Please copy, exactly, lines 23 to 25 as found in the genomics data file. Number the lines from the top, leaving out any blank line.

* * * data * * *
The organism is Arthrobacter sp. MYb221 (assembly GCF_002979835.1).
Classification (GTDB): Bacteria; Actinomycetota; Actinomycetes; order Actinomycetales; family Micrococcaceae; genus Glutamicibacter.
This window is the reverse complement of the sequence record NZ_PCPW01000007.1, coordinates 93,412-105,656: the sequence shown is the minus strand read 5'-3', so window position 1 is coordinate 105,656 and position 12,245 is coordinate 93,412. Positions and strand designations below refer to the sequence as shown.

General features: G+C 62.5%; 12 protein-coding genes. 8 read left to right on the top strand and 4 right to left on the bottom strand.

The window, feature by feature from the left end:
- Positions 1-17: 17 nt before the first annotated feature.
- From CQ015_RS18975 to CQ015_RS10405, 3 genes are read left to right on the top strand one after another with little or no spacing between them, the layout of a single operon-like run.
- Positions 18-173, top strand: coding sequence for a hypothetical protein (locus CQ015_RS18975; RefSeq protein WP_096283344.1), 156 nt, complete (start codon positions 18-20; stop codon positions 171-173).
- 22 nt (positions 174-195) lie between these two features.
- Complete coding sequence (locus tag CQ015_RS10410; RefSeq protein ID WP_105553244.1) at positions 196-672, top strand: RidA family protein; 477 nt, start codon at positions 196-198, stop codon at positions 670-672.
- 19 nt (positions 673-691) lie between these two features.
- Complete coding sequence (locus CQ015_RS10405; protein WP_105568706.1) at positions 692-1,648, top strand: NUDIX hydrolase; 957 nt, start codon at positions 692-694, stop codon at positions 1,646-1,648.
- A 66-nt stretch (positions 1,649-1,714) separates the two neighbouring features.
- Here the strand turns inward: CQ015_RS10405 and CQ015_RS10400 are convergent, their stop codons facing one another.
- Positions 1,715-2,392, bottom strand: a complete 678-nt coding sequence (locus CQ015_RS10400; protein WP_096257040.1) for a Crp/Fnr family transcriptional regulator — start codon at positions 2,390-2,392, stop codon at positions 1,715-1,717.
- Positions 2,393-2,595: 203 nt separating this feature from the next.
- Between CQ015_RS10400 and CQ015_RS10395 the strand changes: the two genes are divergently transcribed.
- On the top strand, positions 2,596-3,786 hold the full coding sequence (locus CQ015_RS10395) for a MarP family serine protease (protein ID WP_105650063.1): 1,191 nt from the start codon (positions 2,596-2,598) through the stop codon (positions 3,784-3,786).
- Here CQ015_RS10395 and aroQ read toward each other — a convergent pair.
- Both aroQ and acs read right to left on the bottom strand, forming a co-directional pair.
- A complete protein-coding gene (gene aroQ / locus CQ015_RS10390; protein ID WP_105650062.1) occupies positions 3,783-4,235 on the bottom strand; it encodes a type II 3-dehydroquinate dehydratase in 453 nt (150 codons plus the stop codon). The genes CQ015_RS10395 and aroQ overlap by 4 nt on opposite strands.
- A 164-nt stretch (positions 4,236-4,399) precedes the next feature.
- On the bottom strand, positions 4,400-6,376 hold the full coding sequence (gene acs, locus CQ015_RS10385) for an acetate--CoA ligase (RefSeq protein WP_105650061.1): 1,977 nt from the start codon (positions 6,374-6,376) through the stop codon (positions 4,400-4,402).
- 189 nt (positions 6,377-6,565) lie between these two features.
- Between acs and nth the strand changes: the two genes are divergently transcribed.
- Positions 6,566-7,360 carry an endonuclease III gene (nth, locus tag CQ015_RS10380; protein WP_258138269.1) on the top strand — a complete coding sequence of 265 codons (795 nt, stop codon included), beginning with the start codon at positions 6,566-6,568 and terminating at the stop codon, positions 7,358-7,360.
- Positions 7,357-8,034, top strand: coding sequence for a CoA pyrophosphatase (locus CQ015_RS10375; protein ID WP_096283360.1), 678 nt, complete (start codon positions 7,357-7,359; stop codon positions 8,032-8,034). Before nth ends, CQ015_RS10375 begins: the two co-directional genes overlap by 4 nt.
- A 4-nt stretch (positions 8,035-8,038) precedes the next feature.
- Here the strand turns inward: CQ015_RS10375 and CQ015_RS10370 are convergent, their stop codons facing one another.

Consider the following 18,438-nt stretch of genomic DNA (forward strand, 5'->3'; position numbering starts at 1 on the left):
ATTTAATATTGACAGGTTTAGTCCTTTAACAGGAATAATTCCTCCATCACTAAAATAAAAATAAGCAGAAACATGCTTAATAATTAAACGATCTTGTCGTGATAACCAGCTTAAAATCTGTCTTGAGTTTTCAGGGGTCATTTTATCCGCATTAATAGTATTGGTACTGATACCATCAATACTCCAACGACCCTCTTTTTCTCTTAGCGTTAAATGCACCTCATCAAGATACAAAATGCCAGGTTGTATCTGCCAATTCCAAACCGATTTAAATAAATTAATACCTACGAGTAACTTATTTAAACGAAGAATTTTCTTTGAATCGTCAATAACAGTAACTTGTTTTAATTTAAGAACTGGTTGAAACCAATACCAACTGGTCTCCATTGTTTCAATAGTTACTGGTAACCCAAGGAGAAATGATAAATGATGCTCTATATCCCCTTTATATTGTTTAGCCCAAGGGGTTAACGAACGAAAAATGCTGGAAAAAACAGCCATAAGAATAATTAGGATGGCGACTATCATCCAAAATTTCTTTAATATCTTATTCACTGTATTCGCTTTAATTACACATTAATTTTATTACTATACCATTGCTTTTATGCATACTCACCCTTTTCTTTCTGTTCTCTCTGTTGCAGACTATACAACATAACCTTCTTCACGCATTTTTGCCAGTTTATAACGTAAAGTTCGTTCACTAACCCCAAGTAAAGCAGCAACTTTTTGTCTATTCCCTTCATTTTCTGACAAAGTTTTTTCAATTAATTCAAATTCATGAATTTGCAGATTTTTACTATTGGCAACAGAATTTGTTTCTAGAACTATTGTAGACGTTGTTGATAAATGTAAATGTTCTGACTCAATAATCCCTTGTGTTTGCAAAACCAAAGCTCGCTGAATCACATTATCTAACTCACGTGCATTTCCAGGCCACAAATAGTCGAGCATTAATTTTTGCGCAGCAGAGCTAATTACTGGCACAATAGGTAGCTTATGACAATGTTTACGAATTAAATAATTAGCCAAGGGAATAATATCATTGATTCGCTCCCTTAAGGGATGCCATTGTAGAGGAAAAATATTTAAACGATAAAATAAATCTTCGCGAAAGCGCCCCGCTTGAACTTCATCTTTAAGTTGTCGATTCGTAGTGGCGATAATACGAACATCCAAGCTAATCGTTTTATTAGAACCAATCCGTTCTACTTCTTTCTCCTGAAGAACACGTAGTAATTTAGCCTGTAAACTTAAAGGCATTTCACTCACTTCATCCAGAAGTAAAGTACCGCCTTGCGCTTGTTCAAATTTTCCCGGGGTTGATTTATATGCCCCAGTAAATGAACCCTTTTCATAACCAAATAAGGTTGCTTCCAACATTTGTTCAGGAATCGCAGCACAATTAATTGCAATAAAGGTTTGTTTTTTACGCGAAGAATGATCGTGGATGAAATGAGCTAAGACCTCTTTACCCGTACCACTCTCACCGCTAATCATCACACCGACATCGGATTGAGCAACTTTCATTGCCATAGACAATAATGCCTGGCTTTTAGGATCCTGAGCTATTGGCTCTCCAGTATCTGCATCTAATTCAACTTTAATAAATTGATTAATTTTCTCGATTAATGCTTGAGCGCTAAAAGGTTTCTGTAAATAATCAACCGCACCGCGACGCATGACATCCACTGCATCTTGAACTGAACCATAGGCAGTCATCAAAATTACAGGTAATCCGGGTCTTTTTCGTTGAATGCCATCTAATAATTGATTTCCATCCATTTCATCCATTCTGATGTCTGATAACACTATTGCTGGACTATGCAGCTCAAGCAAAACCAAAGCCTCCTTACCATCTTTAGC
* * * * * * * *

- On the bottom strand, positions 4,400-6,376 hold the full coding sequence (gene acs, locus CQ015_RS10385) for an acetate--CoA ligase (RefSeq protein WP_105650061.1): 1,977 nt from the start codon (positions 6,374-6,376) through the stop codon (positions 4,400-4,402).
- 189 nt (positions 6,377-6,565) lie between these two features.
- Between acs and nth the strand changes: the two genes are divergently transcribed.